Metro Morning

Mommy blogger asks parents to 'just say no' to loot bags

A Toronto mom has sparked controversy with a blog post calling for the end of loot what she calls a wasteful tradition that teaches children the wrong lessons about giving.

'Keep your dollar store crap to yourself,' writes Renee Kaiman — and plenty of parents agree

Loot bags at children's birthday parties are a waste of time and money, and they tell our kids that they should be rewarded for everything they do, says the woman behind My So Called Mommy Life. (Wavebreakmedia/Shutterstock )

A Toronto mom is calling on parents to ditch the tradition of giving out loot bags at children's birthday parties. 

Renee Kaiman, a mother of two who runs the website My So Called Mommy Life, penned a piece earlier this month called "Just say NO to loot bags," in which she tells parents to "keep your dollar store crap to yourself."

"I have been attending numerous birthday parties over the last few weekends, and it's just junk," Kaiman told CBC Metro Morning's Matt Galloway.

"My kids obviously love to receive it, but within a few minutes things are broken [and] there's lots of pieces all over my house. And for the parents who are throwing the birthday, it's just a waste of money."

Renee Kaiman is sick of picking up the bits and bobbles left over from birthday party loot bags. (CBC)

Kaiman was hesitant to hit publish on the post, she said, fearing she would offend her fellow parents.

But plenty of people have come to her defence and expressed their loathing for the dreaded children's party favours.

Higher-quality loot 

But if the problem with loot bags is the low quality, why scrap the tradition instead of improving upon it?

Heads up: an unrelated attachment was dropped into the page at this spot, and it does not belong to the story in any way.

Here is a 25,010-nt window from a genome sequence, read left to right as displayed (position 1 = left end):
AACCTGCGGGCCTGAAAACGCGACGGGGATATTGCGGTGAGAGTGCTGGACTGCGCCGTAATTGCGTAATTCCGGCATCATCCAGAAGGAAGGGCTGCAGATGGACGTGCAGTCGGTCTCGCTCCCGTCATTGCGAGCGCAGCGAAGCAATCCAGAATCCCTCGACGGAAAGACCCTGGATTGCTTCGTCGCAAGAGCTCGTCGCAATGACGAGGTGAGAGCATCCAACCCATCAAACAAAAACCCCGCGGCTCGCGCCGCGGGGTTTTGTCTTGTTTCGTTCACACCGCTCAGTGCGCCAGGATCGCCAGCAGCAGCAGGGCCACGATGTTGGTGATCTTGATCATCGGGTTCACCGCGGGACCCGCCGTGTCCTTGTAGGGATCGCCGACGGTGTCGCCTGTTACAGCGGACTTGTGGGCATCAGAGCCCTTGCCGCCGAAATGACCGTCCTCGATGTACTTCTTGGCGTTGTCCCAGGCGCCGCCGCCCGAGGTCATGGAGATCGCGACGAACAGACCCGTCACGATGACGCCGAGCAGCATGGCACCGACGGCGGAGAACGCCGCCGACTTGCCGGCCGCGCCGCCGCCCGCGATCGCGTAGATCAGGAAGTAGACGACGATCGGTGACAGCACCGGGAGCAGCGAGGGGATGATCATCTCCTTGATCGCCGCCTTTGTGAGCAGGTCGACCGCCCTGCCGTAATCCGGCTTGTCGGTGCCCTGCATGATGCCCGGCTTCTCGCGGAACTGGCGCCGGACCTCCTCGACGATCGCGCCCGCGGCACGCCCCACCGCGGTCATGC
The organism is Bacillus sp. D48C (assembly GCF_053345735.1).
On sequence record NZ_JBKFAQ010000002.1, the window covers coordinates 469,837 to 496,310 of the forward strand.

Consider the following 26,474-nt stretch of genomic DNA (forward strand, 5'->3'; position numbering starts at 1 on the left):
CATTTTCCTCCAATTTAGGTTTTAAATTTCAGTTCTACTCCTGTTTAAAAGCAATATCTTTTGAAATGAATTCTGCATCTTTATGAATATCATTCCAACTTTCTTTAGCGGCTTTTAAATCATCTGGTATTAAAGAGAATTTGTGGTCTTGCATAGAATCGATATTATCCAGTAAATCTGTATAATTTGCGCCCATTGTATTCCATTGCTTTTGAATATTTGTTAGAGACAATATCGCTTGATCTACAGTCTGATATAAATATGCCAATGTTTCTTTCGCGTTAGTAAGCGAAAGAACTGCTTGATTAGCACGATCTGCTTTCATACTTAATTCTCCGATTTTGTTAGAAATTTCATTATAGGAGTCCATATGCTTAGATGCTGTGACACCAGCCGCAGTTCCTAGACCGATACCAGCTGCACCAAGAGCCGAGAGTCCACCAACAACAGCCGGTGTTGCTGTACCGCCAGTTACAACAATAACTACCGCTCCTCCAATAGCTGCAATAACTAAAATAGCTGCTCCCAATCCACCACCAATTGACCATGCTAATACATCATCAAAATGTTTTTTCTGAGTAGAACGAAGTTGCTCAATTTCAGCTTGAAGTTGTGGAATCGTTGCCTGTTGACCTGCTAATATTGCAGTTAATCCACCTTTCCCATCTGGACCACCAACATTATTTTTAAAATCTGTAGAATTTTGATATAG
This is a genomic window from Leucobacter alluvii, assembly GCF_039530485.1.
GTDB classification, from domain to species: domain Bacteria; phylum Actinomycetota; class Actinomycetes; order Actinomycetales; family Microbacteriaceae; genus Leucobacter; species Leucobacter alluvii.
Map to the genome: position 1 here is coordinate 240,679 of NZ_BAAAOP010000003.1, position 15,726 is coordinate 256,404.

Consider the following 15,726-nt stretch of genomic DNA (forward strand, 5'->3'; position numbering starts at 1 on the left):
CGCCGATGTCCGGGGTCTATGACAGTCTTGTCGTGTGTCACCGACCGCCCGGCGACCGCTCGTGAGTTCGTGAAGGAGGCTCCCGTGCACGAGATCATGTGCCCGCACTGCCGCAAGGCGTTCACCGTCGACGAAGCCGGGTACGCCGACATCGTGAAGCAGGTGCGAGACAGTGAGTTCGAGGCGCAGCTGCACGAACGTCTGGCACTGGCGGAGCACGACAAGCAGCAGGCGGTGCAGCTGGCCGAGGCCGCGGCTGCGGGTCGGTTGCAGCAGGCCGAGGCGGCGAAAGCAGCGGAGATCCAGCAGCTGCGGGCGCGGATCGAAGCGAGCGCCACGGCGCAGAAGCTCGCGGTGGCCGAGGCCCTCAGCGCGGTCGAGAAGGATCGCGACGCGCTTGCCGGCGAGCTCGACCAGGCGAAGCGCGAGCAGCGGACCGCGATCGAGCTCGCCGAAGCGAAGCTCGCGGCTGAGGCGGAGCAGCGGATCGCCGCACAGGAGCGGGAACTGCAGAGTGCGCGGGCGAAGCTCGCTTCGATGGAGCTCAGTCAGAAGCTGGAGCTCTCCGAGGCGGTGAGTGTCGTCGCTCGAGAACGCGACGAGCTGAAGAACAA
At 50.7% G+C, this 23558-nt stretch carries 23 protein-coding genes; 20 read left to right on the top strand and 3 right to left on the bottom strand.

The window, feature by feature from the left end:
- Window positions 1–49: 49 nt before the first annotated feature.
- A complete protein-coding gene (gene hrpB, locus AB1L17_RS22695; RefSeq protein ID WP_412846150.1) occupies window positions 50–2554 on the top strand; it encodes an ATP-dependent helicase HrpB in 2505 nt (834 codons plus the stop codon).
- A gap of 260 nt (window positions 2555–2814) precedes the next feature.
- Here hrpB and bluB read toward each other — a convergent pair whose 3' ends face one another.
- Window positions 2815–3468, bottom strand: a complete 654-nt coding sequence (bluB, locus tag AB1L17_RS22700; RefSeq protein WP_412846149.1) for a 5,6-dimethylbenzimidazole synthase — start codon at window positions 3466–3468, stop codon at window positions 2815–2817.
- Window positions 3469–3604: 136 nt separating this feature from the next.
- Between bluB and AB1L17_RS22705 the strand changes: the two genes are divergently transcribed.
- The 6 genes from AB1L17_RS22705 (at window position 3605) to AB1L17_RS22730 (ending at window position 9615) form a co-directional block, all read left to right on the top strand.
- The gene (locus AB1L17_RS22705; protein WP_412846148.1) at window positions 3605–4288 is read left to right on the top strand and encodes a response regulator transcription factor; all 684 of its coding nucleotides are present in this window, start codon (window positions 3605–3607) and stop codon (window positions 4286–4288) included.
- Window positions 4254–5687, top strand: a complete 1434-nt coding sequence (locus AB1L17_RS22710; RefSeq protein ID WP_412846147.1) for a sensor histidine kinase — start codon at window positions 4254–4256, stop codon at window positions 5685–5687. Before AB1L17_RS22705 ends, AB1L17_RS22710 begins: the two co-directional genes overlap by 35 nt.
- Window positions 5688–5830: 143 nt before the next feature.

Some parents took to Facebook and Twitter to offer up alternatives to the usual plastic toys and cheap candy.

"The best loot my kids ever got was a package of seeds and dollar store garden shovel," wrote one mom on Facebook. "We had wonderful sunflowers in our garden that summer and the experience of watching something grow from seed."

"Loot bags have mostly been replaced by books," wrote another Facebook commenter. "I think it's a better option."

Sends the wrong message

Still, Kaiman holds tight to her anti-loot views. The more thoughtful loot bags are expensive, she said, and that's an unfair burden to place on parents.

What's more, she said the whole thing sends the wrong message. 

"Instead of bringing a gift to the child whose birthday it is and teaching the child that it feels good to give to others, they're always being rewarded," she said.

"To go to celebrate a birthday party is fabulous — it's so nice, it's fun, it's great for the kids, and why should they also receive a gift for coming to celebrate?"

'Kids love that dollar junk stuff'

Still, the loot bag has its defenders.

At the end of the day, Kaiman says the contents of her children's loot bags usually ends up where they belong — in the trash.

"I throw them often away at night when my kids are sleeping," she said. "My kids will often play with these little plasticky toys quite often, but when I find them, I toss them."

What do you think? Let us know in the comments. 

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